Dancing with wolves
Earlier this month, a couple of days after the formal start of the electoral campaign, I happened to be walking past our television set and was sincerely disturbed. What I saw and heard reminded me of scenes – the animated cartoon sort rather than the more realistic nature documentaries – where a pack of snarling wolves surrounds the quarry. In turn, they savagely, ruthlessly, bite and claw the quarry in a bid to tire it out before finishing it off. In an effort to paralyse it with fear, they howl and bare their fangs.
The tactic is clear. If it is unable to focus on each assailant at once, the target is forced to face all the wolves at once. Unable to concentrate, the ability of the attacked to counterattack and to resist wears down fast.
The point is to confuse, to leave breathless and to tire out and then, finally, to break down. The intention is to cause the hunted one – for, meanwhile, the target should have become a helpless victim – to surrender to the hunters, to plead for mercy or, even better, to plead for the coup de grace, the mercy blow to speed up the inevitable end.
Or so the hunters wish. For the hunters’ aim is more easily reached if the target accepts as inevitable a script that decrees as an iron law of history – or, better, a law of nature – that these attackers are destined always to be the smartest and, therefore, the winners.
I am referring to Bondìplus of January 8 where Lou Bondì and Minister Tonio Fenech ‘surround’ and attempt to verbally and psychologically close in on Konrad Mizzi on the subject of the Labour Party’s energy proposals. Mizzi, however, may be young but a helpless fool he is not. He will learn to dance with wolves. But this is not my point today. What I would like readers to focus on today are the wolves themselves.
Well, the wolves were certainly also thinking of their fans in the stands. The more extreme fans screaming from the stands, the ultras, expect their representatives on the screen to give no quarter. Reason is for cissies. No wonder that fanaticism has been referred to as ‘the dark heart’ of Italian football. Fanaticism is also the dark heart of Maltese politics.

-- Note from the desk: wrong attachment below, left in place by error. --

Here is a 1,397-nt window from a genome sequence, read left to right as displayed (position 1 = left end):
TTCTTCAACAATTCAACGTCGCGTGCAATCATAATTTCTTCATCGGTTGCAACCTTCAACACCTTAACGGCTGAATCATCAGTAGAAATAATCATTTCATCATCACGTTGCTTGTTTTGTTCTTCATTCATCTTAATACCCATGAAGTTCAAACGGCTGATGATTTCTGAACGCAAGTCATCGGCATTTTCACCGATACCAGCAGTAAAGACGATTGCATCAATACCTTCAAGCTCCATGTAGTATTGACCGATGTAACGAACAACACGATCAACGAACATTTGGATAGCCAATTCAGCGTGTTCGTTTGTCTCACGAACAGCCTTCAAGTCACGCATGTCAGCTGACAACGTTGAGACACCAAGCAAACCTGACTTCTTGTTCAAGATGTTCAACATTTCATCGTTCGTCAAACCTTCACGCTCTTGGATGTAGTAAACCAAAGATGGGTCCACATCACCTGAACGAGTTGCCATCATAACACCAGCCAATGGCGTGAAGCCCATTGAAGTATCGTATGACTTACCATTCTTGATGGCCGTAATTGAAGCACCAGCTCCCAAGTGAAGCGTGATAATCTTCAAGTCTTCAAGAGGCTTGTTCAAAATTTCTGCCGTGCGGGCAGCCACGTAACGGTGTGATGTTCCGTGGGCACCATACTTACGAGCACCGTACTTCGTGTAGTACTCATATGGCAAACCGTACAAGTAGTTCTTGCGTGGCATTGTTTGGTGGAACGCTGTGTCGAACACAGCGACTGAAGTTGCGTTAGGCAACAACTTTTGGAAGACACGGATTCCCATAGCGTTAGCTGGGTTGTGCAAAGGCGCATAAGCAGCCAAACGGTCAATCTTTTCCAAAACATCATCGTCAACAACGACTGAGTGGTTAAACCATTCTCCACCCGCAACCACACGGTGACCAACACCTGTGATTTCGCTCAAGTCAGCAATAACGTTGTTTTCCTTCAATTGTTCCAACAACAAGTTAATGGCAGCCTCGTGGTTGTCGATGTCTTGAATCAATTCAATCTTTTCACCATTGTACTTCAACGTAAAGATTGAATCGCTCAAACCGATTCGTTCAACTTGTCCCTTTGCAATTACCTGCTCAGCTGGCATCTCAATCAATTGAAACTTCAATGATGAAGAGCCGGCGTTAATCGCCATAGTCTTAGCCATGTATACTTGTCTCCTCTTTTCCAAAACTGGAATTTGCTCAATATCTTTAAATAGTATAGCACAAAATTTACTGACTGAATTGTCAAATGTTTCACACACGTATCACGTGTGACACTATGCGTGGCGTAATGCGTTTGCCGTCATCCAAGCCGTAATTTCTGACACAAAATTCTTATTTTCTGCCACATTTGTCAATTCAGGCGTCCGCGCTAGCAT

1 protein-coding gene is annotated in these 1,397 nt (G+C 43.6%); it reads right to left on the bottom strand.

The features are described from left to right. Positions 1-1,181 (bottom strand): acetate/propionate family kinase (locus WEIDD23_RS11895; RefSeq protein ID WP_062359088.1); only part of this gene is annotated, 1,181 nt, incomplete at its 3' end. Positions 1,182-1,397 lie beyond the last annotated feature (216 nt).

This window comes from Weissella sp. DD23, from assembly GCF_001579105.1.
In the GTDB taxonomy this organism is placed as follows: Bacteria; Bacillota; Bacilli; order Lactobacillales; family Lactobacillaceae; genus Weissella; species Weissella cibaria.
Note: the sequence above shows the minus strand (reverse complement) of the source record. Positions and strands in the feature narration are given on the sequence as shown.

It is not difficult to find out what if the ultras were indeed excited by the demeanour of the attackers on Bondìplus. Have a look at the usual blogs of the first week of the campaign. Consider the language, the words and expressions used, the overall tone. They practically salivated with pleasure.
They spoke with relish about how Fenech “tore that… Konrad Mizzi’s arguments to total shreds”. They were thrilled about how he “lay into” him. They delightfully admitted to “enjoying the process of tearing apart” Mizzi’s position. They were relieved that Fenech finally “sports fangs and claws”.
Fans love wolves, don’t they?
Not all Nationalists enjoyed the show. You need not believe me (the fans among you will almost certainly say that I am making the following up) but quite a number of Nationalist friends made no secret of the fact that they were neither impressed nor amused by the macho display of fangs and claws, by the clawing and snarling and howling.
In fact, even one of the hardest of PN-supporting bloggers made it a point to remark that the minister “needs to calm down a bit”. The almost verging on the hysterical does not quite go well with the thinking electorate today and even Fenech should appreciate that. But, then, when the core voters in one’s constituency count more in the present circumstances than the PN’s total number of first count votes, one tends to discount thinking voters.
And now Lou. I have known him for many years and have had some very enjoyable conversations with him. I recall, for example, with the greatest pleasure dining with him and the late Peter Serracino Inglott not very long before Fr Peter passed away. We both intended this meal between three old friends who could agree to disagree, to become a regular convivial event but, evidently, history was not on our side.
I mention this, not without some emotion, to emphasise the fact that although Lou Bondì and I are politically on ‘the other side’ of each other, I have great respect for him and I dare say this is mutual.
I cannot say I know Fenech. I am not even sure we ever actually met. My feeling, however, is that he would have felt out of place at the above mentioned dinner. Not simply because he is probably uninterested in discussing the sort of problems that interested Bondì, Fr Peter and the undersigned. But mainly because the ‘open’ attitude required for that sort of discussion is probably alien to his culture. I stand to be corrected, of course.
Which brings me to my conclusion. While I was not at all surprised at Fenech’s performance – and, therefore, not at all concerned by it – I am troubled at Lou’s own role in that (well, not quite) debate. Although the snapping, accelerating, interrogation mode is his brand approach, on this occasion – practised in tandem with Fenech – it was, I feel, well below him.
A matter of circumstances?
Mario Vella blogs at http://watersbroken.wordpress.com .